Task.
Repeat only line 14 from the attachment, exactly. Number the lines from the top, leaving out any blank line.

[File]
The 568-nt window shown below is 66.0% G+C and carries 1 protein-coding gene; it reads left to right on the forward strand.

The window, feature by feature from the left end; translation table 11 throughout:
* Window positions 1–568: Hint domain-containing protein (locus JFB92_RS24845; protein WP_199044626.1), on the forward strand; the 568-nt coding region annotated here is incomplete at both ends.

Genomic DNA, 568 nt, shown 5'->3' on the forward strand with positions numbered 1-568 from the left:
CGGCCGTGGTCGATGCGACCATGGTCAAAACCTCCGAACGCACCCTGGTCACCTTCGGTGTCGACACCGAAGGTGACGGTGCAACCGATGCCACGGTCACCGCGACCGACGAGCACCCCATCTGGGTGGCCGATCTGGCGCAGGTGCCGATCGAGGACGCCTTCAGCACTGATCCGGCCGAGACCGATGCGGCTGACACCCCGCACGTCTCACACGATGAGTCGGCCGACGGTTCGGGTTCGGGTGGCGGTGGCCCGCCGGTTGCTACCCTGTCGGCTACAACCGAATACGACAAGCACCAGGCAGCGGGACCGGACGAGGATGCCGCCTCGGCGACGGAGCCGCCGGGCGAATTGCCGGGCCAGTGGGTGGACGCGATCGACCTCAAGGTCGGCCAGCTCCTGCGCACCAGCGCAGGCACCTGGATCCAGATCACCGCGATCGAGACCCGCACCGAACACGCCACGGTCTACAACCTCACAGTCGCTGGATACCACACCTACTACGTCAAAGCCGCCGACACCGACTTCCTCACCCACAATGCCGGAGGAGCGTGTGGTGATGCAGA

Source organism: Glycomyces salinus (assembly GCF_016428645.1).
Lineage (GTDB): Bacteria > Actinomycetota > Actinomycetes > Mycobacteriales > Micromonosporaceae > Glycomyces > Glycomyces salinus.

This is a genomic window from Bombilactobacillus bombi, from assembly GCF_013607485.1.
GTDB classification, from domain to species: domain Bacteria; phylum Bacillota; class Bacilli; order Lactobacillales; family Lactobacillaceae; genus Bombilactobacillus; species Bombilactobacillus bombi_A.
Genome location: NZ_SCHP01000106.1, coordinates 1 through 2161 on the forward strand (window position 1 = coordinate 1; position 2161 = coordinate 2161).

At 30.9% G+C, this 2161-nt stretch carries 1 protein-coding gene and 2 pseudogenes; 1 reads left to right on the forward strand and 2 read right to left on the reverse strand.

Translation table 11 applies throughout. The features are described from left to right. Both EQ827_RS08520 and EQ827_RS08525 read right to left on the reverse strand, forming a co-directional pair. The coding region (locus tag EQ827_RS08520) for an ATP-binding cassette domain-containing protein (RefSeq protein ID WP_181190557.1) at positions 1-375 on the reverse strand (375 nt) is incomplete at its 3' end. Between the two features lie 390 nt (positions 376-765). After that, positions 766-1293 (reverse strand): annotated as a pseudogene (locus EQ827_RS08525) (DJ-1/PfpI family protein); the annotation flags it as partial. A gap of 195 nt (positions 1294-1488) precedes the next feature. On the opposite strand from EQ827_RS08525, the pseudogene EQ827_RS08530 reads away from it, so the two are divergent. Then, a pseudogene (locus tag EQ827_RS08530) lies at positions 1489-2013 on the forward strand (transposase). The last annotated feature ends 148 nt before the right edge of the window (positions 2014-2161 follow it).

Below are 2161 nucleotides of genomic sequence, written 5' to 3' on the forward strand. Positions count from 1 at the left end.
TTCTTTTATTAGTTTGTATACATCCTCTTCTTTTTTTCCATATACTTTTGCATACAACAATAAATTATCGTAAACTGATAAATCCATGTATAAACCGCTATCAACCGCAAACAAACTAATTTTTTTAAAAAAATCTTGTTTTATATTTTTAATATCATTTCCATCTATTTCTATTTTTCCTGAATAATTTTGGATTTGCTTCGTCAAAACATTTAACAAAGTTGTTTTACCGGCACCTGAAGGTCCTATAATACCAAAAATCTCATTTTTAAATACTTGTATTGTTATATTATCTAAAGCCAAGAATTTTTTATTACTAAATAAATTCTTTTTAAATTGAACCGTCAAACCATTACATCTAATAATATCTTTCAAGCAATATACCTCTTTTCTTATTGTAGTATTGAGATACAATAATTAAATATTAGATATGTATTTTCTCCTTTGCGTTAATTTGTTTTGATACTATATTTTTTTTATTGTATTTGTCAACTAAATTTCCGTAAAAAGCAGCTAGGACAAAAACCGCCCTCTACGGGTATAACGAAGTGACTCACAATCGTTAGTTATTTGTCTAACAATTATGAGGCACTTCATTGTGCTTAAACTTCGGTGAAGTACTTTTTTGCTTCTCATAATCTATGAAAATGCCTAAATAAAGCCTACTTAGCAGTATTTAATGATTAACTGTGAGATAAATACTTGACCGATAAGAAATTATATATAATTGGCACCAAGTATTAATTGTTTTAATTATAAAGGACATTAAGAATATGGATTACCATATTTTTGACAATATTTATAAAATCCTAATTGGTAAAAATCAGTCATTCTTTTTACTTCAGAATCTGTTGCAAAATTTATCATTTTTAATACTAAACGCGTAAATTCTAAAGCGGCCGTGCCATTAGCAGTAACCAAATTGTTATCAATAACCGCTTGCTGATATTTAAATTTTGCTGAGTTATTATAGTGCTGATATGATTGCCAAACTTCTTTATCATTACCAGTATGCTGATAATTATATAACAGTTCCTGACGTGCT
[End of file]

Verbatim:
TTCTTTTATTAGTTTGTATACATCCTCTTCTTTTTTTCCATATACTTTTGCATACAACAATAAATTATCGTAAACTGATAAATCCATGTATAAACCGCTATCAACCGCAAACAAACTAATTTTTTTAAAAAAATCTTGTTTTATATTTTTAATATCATTTCCATCTATTTCTATTTTTCCTGAATAATTTTGGATTTGCTTCGTCAAAACATTTAACAAAGTTGTTTTACCGGCACCTGAAGGTCCTATAATACCAAAAATCTCATTTTTAAATACTTGTATTGTTATATTATCTAAAGCCAAGAATTTTTTATTACTAAATAAATTCTTTTTAAATTGAACCGTCAAACCATTACATCTAATAATATCTTTCAAGCAATATACCTCTTTTCTTATTGTAGTATTGAGATACAATAATTAAATATTAGATATGTATTTTCTCCTTTGCGTTAATTTGTTTTGATACTATATTTTTTTTATTGTATTTGTCAACTAAATTTCCGTAAAAAGCAGCTAGGACAAAAACCGCCCTCTACGGGTATAACGAAGTGACTCACAATCGTTAGTTATTTGTCTAACAATTATGAGGCACTTCATTGTGCTTAAACTTCGGTGAAGTACTTTTTTGCTTCTCATAATCTATGAAAATGCCTAAATAAAGCCTACTTAGCAGTATTTAATGATTAACTGTGAGATAAATACTTGACCGATAAGAAATTATATATAATTGGCACCAAGTATTAATTGTTTTAATTATAAAGGACATTAAGAATATGGATTACCATATTTTTGACAATATTTATAAAATCCTAATTGGTAAAAATCAGTCATTCTTTTTACTTCAGAATCTGTTGCAAAATTTATCATTTTTAATACTAAACGCGTAAATTCTAAAGCGGCCGTGCCATTAGCAGTAACCAAATTGTTATCAATAACCGCTTGCTGATATTTAAATTTTGCTGAGTTATTATAGTGCTGATATGATTGCCAAACTTCTTTATCATTACCAGTATGCTGATAATTATATAACAGTTCCTGACGTGCT